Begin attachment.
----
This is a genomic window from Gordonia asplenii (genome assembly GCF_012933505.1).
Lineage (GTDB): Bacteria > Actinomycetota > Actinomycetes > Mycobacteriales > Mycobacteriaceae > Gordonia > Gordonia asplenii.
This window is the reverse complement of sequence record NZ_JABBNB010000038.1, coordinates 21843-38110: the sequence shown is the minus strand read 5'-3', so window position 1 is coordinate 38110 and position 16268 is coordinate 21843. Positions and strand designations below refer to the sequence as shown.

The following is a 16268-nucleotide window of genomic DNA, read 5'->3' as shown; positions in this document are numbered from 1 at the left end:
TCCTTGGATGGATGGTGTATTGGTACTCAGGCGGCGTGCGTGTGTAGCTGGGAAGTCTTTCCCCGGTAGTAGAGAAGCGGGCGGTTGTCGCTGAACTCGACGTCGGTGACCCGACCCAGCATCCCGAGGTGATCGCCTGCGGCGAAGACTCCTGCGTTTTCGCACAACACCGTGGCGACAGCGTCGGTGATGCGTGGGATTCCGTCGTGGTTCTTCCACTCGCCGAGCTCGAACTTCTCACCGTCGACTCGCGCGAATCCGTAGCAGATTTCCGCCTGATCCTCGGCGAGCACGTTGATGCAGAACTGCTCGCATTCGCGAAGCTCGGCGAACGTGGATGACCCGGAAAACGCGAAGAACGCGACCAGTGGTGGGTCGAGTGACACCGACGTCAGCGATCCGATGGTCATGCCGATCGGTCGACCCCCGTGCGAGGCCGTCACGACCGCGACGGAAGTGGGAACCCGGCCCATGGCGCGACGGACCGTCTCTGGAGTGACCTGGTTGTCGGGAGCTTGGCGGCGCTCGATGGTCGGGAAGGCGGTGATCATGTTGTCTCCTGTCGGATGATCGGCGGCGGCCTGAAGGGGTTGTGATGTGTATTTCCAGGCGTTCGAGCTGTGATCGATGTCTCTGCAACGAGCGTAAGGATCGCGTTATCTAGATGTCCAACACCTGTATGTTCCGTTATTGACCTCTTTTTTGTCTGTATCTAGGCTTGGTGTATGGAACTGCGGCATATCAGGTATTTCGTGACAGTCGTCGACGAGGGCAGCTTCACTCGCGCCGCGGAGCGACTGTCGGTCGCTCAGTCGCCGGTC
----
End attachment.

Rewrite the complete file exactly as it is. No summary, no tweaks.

This is a genomic window from Gordonia asplenii (genome assembly GCF_012933505.1).
Lineage (GTDB): Bacteria > Actinomycetota > Actinomycetes > Mycobacteriales > Mycobacteriaceae > Gordonia > Gordonia asplenii.
This window is the reverse complement of sequence record NZ_JABBNB010000038.1, coordinates 21843-38110: the sequence shown is the minus strand read 5'-3', so window position 1 is coordinate 38110 and position 16268 is coordinate 21843. Positions and strand designations below refer to the sequence as shown.

The following is a 16268-nucleotide window of genomic DNA, read 5'->3' as shown; positions in this document are numbered from 1 at the left end:
TCCTTGGATGGATGGTGTATTGGTACTCAGGCGGCGTGCGTGTGTAGCTGGGAAGTCTTTCCCCGGTAGTAGAGAAGCGGGCGGTTGTCGCTGAACTCGACGTCGGTGACCCGACCCAGCATCCCGAGGTGATCGCCTGCGGCGAAGACTCCTGCGTTTTCGCACAACACCGTGGCGACAGCGTCGGTGATGCGTGGGATTCCGTCGTGGTTCTTCCACTCGCCGAGCTCGAACTTCTCACCGTCGACTCGCGCGAATCCGTAGCAGATTTCCGCCTGATCCTCGGCGAGCACGTTGATGCAGAACTGCTCGCATTCGCGAAGCTCGGCGAACGTGGATGACCCGGAAAACGCGAAGAACGCGACCAGTGGTGGGTCGAGTGACACCGACGTCAGCGATCCGATGGTCATGCCGATCGGTCGACCCCCGTGCGAGGCCGTCACGACCGCGACGGAAGTGGGAACCCGGCCCATGGCGCGACGGACCGTCTCTGGAGTGACCTGGTTGTCGGGAGCTTGGCGGCGCTCGATGGTCGGGAAGGCGGTGATCATGTTGTCTCCTGTCGGATGATCGGCGGCGGCCTGAAGGGGTTGTGATGTGTATTTCCAGGCGTTCGAGCTGTGATCGATGTCTCTGCAACGAGCGTAAGGATCGCGTTATCTAGATGTCCAACACCTGTATGTTCCGTTATTGACCTCTTTTTTGTCTGTATCTAGGCTTGGTGTATGGAACTGCGGCATATCAGGTATTTCGTGACAGTCGTCGACGAGGGCAGCTTCACTCGCGCCGCGGAGCGACTGTCGGTCGCTCAGTCGCCGGTC